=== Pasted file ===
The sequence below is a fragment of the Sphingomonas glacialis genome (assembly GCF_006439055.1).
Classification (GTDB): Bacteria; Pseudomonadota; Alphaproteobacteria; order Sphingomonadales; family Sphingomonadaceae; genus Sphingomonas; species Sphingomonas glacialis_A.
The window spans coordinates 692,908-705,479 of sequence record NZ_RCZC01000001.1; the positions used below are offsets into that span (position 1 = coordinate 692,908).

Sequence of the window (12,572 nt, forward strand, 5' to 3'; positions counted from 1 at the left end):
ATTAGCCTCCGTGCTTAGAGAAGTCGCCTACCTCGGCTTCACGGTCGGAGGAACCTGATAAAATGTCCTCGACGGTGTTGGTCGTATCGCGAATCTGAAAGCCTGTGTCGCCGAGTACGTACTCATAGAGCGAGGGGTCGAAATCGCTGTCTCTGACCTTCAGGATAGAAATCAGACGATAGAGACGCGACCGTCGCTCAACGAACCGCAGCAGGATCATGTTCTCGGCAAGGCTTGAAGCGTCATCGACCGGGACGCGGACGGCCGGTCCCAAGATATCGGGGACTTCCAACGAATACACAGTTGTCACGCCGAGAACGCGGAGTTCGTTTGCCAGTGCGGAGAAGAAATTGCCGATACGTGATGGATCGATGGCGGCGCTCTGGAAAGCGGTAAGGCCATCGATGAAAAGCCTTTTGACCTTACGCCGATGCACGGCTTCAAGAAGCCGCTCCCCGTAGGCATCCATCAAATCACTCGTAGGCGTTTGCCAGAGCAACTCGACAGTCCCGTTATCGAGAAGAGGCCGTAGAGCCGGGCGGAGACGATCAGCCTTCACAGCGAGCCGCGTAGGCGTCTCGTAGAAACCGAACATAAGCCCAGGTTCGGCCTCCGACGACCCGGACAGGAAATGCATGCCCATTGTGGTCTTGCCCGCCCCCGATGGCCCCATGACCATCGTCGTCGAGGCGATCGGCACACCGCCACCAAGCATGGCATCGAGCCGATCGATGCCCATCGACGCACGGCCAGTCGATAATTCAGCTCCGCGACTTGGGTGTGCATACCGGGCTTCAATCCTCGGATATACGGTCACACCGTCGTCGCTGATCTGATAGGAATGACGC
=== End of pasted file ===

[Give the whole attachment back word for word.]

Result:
The sequence below is a fragment of the Sphingomonas glacialis genome (assembly GCF_006439055.1).
Classification (GTDB): Bacteria; Pseudomonadota; Alphaproteobacteria; order Sphingomonadales; family Sphingomonadaceae; genus Sphingomonas; species Sphingomonas glacialis_A.
The window spans coordinates 692,908-705,479 of sequence record NZ_RCZC01000001.1; the positions used below are offsets into that span (position 1 = coordinate 692,908).

Sequence of the window (12,572 nt, forward strand, 5' to 3'; positions counted from 1 at the left end):
ATTAGCCTCCGTGCTTAGAGAAGTCGCCTACCTCGGCTTCACGGTCGGAGGAACCTGATAAAATGTCCTCGACGGTGTTGGTCGTATCGCGAATCTGAAAGCCTGTGTCGCCGAGTACGTACTCATAGAGCGAGGGGTCGAAATCGCTGTCTCTGACCTTCAGGATAGAAATCAGACGATAGAGACGCGACCGTCGCTCAACGAACCGCAGCAGGATCATGTTCTCGGCAAGGCTTGAAGCGTCATCGACCGGGACGCGGACGGCCGGTCCCAAGATATCGGGGACTTCCAACGAATACACAGTTGTCACGCCGAGAACGCGGAGTTCGTTTGCCAGTGCGGAGAAGAAATTGCCGATACGTGATGGATCGATGGCGGCGCTCTGGAAAGCGGTAAGGCCATCGATGAAAAGCCTTTTGACCTTACGCCGATGCACGGCTTCAAGAAGCCGCTCCCCGTAGGCATCCATCAAATCACTCGTAGGCGTTTGCCAGAGCAACTCGACAGTCCCGTTATCGAGAAGAGGCCGTAGAGCCGGGCGGAGACGATCAGCCTTCACAGCGAGCCGCGTAGGCGTCTCGTAGAAACCGAACATAAGCCCAGGTTCGGCCTCCGACGACCCGGACAGGAAATGCATGCCCATTGTGGTCTTGCCCGCCCCCGATGGCCCCATGACCATCGTCGTCGAGGCGATCGGCACACCGCCACCAAGCATGGCATCGAGCCGATCGATGCCCATCGACGCACGGCCAGTCGATAATTCAGCTCCGCGACTTGGGTGTGCATACCGGGCTTCAATCCTCGGATATACGGTCACACCGTCGTCGCTGATCTGATAGGAATGACGC